Ministers face criticism for sending mixed signals as the Cabinet Office rejected a proposal by peers to ban "junk-food" ads during programmes aimed at adults that are watched by many children.
The confusion suggests that there are differing views inside the Government over the plan by David Cameron's advisors to ban ads aimed at under-16s in an attempt to bolster the Coalition's appeal to women. The Cabinet Office statement reflects the view of several senior ministers that voluntary agreements are better than bans.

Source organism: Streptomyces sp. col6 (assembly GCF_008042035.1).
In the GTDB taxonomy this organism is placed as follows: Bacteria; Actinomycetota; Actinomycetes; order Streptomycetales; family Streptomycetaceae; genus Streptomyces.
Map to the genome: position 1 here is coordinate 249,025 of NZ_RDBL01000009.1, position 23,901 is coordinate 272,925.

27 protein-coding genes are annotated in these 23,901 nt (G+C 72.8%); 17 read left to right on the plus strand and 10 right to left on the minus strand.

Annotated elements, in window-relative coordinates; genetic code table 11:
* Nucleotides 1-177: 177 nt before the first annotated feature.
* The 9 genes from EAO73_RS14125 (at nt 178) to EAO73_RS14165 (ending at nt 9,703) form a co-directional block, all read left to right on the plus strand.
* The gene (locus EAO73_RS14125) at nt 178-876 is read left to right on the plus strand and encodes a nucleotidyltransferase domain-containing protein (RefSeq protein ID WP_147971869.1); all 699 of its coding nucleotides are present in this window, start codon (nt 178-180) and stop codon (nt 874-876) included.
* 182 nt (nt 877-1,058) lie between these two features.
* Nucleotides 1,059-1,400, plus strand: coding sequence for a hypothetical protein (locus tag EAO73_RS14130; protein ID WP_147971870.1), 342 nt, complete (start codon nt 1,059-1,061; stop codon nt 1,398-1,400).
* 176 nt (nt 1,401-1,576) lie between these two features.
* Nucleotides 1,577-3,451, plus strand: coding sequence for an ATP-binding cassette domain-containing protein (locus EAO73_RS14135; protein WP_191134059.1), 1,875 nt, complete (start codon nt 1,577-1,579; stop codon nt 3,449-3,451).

The Lords Science and Technology Committee said the Government should take "a more realistic view of the range of programmes that children watch". At present, ads for foods high in fat, sugar and salt are banned during children's programmes and those with particular appeal to children up to the age of 16.
The Cabinet Office said: "Through self- and co-regulation, there are already strict controls in place in relation to the advertising of high fat, sugar, salt foods to children."
Ministers said plans to "nudge" people into changing their behaviour would not spell the end of public health campaigns such as the "quit smoking" drive.